The RBC report concludes “both goals are within reach — but at significant cost.”
Methane reduction technology will help reduce the industry’s emissions, but part of the focus in the short to medium term will rest on CCUS, capturing carbon dioxide emissions and burying them underground.
An investment tax credit included in the federal budget will cover up to half of the investments in equipment to capture CO2 in such developments. The study calls the tax credit a significant step that should spur investment.
“But for widespread deployment … more effort from provinces will be needed. This could include a top-up on the credit, but also improvements to non-financial parts of CCUS projects.”
Six of Canada’s largest oilsands producers, including Suncor Energy and MEG Energy, have committed to reaching net-zero emissions by 2050. Their multibillion-dollar plan includes constructing a CO2 trunk line connecting facilities in the Fort McMurray area to a storage hub near Cold Lake.
“This is a (federal) investment tax credit for all emissions-intensive industries,” Derek Evans, chief executive of MEG Energy, said in a recent interview.
“It’s enabling you to put the infrastructure in place to get Canada moving faster on its goal of getting to net-zero by 2050.”
One of Canada’s major challenges will be to remove carbon emissions from the oilsands without making the resource uneconomic to extract, according to the report. Full decarbonization of the oilsands could cost between $6 and $14 a barrel for mined bitumen, and $17 and $23 for thermal oilsands developments.
Overall, decarbonization with CCUS will require benchmark U.S. oil prices to average about $50 WTI through 2050, the study says.
The report also suggests Canada and the U.S. establish a North American energy security alliance, which could include long-term contracts with refiners to provide certainty for oil producers to invest in decarbonization efforts.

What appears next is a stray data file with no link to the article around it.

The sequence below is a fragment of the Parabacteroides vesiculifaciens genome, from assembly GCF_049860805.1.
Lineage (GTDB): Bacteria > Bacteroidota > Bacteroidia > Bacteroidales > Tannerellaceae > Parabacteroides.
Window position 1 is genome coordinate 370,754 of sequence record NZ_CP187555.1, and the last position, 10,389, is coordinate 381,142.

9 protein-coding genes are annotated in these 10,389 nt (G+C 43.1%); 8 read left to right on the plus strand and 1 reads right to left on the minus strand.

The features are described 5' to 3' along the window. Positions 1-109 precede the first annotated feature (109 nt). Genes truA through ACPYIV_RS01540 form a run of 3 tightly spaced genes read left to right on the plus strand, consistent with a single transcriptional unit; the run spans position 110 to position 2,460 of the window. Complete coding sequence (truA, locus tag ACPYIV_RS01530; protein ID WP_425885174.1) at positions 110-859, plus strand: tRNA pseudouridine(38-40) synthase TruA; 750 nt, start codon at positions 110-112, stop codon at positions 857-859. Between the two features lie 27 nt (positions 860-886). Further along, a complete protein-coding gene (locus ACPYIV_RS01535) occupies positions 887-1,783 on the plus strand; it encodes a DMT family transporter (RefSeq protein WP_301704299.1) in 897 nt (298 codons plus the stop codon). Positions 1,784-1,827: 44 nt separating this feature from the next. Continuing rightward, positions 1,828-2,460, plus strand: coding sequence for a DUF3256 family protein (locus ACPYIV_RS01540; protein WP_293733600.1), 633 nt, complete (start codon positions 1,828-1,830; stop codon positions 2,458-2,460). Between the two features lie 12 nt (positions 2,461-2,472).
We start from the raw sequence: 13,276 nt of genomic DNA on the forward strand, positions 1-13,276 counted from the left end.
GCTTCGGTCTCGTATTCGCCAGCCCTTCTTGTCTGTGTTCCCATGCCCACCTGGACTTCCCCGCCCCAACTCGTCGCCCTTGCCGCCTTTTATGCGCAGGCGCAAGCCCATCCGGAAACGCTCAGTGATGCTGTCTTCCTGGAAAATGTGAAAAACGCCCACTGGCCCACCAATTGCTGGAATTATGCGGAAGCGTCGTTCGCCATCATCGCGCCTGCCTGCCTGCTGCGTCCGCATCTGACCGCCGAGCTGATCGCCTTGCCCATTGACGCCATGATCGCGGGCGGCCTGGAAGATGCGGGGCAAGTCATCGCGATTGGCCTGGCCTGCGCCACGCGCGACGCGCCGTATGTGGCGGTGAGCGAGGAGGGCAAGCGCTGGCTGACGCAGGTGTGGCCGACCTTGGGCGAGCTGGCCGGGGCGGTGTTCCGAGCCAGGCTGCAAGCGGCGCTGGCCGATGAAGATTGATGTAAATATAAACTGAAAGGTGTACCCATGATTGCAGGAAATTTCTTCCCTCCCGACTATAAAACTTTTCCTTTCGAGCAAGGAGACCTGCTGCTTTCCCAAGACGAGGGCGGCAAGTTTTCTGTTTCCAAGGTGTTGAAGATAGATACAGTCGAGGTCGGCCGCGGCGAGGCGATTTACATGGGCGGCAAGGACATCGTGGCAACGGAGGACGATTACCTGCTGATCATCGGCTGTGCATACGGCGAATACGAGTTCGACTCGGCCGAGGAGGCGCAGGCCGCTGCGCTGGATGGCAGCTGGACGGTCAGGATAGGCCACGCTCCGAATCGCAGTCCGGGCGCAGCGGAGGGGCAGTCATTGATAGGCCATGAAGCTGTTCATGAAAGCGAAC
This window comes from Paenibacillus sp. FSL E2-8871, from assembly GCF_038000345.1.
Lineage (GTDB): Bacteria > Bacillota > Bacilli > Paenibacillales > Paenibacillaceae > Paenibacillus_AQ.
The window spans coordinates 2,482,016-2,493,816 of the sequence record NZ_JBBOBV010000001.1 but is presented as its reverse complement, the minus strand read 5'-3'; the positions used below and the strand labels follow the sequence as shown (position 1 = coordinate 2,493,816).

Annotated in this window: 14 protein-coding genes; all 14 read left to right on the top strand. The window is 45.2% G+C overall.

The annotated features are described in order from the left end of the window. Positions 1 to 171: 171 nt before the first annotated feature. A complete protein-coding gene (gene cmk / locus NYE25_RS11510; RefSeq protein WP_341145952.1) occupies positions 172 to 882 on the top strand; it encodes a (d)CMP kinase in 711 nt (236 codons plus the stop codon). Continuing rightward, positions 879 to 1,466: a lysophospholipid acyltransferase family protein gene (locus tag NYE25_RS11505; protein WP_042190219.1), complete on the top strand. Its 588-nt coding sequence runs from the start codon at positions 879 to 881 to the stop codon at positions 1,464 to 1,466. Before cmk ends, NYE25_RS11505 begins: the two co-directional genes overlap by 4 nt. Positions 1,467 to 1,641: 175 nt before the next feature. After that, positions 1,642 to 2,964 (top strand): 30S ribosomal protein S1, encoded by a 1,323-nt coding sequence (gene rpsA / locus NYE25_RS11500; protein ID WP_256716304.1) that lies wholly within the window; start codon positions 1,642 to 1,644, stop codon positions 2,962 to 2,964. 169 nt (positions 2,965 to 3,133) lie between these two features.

While there will be some skepticism about whether Canada can lower emissions and also increase output, it’s worth noting that the oilsands sector has already reduced emissions per barrel by 20 per cent in the past decade.
Another decline of up to 28 per cent is expected within 13 years as efficiency improvements continue — and overall oilsands emissions will begin to drop around 2025, despite additional production coming online, says a report by S&P Global Commodity Insights released this month.
“It means that in an entire basin — one of the largest supply sources in the world — emissions will begin to decline,” said report author Kevin Birn, a vice-president with S&P.
Birn believes the Canadian oilsands industry has the ability to boost production to meet global security of supply concerns, although pumping out more oil will raise the hurdle that the industry must clear to reach the country’s new emissions goals.
“It means you have to dramatically improve the efficiency of each barrel you produce,” he added.
“If the industry wants to meet its ambitions, it is going to have to move very quickly. And the government is going to have to work with industry to allow them to move quickly.”
Chris Varcoe is a Calgary Herald columnist.
You can read more of the news on source